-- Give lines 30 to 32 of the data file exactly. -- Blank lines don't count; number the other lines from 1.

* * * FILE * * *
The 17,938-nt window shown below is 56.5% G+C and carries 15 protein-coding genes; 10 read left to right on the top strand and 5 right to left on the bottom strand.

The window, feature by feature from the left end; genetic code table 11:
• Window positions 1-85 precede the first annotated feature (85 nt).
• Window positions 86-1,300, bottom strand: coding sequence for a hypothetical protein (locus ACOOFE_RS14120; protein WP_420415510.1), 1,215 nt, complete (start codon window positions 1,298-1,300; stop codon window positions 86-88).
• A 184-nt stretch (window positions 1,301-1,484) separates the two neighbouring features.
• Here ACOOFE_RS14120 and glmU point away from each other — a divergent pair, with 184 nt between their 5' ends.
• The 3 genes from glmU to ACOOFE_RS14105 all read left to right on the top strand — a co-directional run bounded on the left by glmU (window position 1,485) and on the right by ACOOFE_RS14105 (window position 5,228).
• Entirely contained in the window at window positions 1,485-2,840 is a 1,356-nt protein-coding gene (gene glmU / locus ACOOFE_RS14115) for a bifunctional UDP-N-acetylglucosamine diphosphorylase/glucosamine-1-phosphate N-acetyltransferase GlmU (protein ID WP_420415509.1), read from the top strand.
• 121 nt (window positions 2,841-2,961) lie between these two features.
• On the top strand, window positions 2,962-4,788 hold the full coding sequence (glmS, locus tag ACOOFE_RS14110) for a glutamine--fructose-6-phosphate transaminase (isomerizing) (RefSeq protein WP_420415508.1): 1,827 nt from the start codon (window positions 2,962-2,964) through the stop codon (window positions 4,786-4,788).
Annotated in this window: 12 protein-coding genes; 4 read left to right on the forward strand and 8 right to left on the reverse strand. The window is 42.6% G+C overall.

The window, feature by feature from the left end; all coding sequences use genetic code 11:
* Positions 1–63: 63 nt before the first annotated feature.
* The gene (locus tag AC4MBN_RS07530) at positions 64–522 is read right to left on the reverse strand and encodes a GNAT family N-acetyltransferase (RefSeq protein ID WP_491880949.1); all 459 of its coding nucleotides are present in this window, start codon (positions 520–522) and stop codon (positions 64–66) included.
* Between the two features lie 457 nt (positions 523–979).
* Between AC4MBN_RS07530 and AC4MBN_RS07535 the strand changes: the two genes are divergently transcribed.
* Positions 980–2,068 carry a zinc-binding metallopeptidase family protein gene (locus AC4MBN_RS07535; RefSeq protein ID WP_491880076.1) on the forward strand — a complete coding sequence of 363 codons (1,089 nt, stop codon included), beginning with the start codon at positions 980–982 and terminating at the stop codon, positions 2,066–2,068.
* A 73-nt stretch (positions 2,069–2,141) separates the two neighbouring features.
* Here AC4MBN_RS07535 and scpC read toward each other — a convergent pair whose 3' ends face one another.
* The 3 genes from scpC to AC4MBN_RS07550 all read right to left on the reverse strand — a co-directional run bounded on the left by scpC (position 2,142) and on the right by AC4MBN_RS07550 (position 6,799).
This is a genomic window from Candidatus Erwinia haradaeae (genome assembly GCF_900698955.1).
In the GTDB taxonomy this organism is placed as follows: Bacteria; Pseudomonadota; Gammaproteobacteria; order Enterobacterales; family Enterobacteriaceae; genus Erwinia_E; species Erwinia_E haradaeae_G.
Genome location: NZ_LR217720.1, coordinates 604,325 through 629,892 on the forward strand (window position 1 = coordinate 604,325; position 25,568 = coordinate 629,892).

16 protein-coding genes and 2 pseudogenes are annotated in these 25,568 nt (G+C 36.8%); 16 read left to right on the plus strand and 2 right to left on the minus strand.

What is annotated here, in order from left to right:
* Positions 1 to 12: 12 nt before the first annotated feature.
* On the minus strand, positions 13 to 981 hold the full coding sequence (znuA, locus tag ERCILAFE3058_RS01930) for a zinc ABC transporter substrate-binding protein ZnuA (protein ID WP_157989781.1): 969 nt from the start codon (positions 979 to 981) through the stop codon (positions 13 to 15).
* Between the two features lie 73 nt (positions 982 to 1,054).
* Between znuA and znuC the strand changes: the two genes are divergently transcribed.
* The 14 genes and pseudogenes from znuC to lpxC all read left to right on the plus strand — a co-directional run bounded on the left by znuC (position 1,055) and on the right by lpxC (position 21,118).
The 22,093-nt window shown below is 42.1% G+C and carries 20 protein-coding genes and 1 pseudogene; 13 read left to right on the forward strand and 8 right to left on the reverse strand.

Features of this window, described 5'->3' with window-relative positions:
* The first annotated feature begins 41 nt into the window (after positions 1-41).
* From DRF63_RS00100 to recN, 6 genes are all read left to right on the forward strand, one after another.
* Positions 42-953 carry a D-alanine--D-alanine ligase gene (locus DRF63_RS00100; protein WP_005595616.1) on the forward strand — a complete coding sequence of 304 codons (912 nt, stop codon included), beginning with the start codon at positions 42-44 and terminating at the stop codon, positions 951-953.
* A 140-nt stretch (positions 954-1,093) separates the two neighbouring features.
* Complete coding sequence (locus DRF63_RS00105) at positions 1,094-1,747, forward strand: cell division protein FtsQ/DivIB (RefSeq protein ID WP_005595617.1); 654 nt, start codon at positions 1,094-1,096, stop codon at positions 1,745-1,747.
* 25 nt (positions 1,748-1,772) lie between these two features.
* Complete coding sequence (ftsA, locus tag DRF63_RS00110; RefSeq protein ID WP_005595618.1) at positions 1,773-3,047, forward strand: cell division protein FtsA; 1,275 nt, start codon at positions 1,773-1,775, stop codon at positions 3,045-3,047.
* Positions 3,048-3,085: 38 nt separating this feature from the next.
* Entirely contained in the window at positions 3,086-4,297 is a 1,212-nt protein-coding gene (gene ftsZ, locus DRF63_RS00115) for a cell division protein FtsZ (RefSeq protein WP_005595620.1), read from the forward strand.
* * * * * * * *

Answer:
* The 14 genes and pseudogenes from znuC to lpxC all read left to right on the plus strand — a co-directional run bounded on the left by znuC (position 1,055) and on the right by lpxC (position 21,118).
The 22,093-nt window shown below is 42.1% G+C and carries 20 protein-coding genes and 1 pseudogene; 13 read left to right on the forward strand and 8 right to left on the reverse strand.

Features of this window, described 5'->3' with window-relative positions: